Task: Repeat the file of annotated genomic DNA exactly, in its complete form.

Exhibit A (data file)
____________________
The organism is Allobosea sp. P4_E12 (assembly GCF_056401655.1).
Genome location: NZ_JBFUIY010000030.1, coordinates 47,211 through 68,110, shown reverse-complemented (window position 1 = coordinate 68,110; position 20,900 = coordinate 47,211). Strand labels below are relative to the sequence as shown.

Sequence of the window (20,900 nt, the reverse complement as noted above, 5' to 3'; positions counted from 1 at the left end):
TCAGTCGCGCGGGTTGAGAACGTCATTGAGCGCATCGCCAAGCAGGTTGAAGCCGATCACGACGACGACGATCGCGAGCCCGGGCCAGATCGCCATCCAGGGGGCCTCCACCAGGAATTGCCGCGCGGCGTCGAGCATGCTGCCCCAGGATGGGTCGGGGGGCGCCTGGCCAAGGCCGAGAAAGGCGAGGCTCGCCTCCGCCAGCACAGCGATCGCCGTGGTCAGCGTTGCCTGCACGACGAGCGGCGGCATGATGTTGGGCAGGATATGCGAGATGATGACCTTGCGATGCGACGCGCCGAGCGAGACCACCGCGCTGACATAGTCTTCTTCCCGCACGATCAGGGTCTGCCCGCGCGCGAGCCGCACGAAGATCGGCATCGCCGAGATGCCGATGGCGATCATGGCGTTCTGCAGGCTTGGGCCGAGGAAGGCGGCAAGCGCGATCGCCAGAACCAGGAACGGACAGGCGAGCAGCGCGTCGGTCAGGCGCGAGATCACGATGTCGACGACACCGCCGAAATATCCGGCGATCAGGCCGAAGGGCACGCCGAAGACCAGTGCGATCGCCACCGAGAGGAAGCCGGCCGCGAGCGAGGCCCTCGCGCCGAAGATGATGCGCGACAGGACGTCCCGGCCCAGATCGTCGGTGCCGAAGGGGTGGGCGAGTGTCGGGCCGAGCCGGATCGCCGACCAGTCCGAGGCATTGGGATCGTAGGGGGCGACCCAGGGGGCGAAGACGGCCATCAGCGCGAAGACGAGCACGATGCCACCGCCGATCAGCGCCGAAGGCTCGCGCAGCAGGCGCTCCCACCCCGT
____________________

The organism is Allobosea sp. P4_E12 (assembly GCF_056401655.1).
Genome location: NZ_JBFUIY010000030.1, coordinates 47,211 through 68,110, shown reverse-complemented (window position 1 = coordinate 68,110; position 20,900 = coordinate 47,211). Strand labels below are relative to the sequence as shown.

Sequence of the window (20,900 nt, the reverse complement as noted above, 5' to 3'; positions counted from 1 at the left end):
TCAGTCGCGCGGGTTGAGAACGTCATTGAGCGCATCGCCAAGCAGGTTGAAGCCGATCACGACGACGACGATCGCGAGCCCGGGCCAGATCGCCATCCAGGGGGCCTCCACCAGGAATTGCCGCGCGGCGTCGAGCATGCTGCCCCAGGATGGGTCGGGGGGCGCCTGGCCAAGGCCGAGAAAGGCGAGGCTCGCCTCCGCCAGCACAGCGATCGCCGTGGTCAGCGTTGCCTGCACGACGAGCGGCGGCATGATGTTGGGCAGGATATGCGAGATGATGACCTTGCGATGCGACGCGCCGAGCGAGACCACCGCGCTGACATAGTCTTCTTCCCGCACGATCAGGGTCTGCCCGCGCGCGAGCCGCACGAAGATCGGCATCGCCGAGATGCCGATGGCGATCATGGCGTTCTGCAGGCTTGGGCCGAGGAAGGCGGCAAGCGCGATCGCCAGAACCAGGAACGGACAGGCGAGCAGCGCGTCGGTCAGGCGCGAGATCACGATGTCGACGACACCGCCGAAATATCCGGCGATCAGGCCGAAGGGCACGCCGAAGACCAGTGCGATCGCCACCGAGAGGAAGCCGGCCGCGAGCGAGGCCCTCGCGCCGAAGATGATGCGCGACAGGACGTCCCGGCCCAGATCGTCGGTGCCGAAGGGGTGGGCGAGTGTCGGGCCGAGCCGGATCGCCGACCAGTCCGAGGCATTGGGATCGTAGGGGGCGACCCAGGGGGCGAAGACGGCCATCAGCGCGAAGACGAGCACGATGCCACCGCCGATCAGCGCCGAAGGCTCGCGCAGCAGGCGCTCCCACCCCGT